Boots, Trump and Northern Ireland…Why are we still having to talk about abortion and contraceptive rights in 2017?

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Amy Hills-Fletcher

For many people, 2017 will be remembered as a year when moralistic and reactionary arguments around abortion rights and women’s contraceptive rights were dragged back into the mainstream. Yesterday, Boots decided to wade into the debate around abortion and contraceptive rights by refusing to lower the price of the morning after pill, which costs around £30.

Despite the fact that other chains, like Superdrug, agreed to halve the price after a campaign by Bpas (The British Pregnancy Advisory Service), Boots wrote a letter to Bpas explaining that the “EHC [emergency hormonal contraception] polarises public opinion,”  and that they “receive frequent contact from individuals who voice their disapproval of the fact that the company chooses to provide this service.” Boots went on to make the revolting, moralising statement that they “would not want to be accused of incentivising inappropriate use, and provoking complaints, by significantly reducing the price of this product.”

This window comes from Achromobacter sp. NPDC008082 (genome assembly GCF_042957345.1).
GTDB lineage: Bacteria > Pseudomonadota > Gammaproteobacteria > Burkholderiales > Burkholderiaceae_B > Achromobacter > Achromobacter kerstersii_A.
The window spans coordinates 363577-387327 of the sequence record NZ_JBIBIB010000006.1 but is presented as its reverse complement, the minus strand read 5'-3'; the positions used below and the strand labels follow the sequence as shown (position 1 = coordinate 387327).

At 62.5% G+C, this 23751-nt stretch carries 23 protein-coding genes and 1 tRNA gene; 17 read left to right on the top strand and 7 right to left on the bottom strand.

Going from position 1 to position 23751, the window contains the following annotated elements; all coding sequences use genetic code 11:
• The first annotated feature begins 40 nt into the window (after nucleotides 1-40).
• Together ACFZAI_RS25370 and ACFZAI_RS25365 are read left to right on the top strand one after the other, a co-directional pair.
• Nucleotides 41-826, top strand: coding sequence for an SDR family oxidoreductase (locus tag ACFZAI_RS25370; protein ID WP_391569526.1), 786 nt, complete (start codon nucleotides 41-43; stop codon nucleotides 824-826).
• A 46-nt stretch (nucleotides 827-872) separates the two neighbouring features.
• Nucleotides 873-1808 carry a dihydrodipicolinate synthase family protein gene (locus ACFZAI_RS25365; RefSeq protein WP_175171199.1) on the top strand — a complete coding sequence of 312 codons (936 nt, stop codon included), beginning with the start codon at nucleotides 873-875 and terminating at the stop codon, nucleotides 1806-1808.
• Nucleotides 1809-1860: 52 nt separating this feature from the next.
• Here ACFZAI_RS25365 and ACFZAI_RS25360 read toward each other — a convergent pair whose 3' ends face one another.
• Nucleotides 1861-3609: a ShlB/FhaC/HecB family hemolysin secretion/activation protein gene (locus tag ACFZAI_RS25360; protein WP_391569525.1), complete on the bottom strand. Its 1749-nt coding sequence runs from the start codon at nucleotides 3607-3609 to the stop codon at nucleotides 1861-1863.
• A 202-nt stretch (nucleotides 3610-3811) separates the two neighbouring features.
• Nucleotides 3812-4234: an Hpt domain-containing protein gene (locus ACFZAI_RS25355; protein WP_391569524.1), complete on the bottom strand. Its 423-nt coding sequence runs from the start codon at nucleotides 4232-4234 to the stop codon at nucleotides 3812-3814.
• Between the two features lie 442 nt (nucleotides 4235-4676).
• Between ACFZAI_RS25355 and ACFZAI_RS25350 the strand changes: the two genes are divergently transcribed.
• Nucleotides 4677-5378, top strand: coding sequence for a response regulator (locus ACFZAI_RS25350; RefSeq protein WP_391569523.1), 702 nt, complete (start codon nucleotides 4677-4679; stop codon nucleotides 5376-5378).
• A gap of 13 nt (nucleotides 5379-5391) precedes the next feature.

The notion that we stupid women should be punished if we are worried we may fall pregnant after unprotected sex, whether that be because of a split condom, forgetting to take the pill, or a drunk night of unprotected sex, is insulting. What’s more, the suggestion that lowering the price would lead to a stampede of irresponsible women in Boots, post-sex, frothing at the mouth and raring to take the morning after pill “inappropriately” feeds the suggestion that we are incapable of making contraceptive decisions independently, and that we are all just horny, irresponsible whores looking for a bargain on our mission to murder unborn children. Unfortunately, this Boots saga comes in a year where it seems our reproductive rights are once more up for grabs in many respects.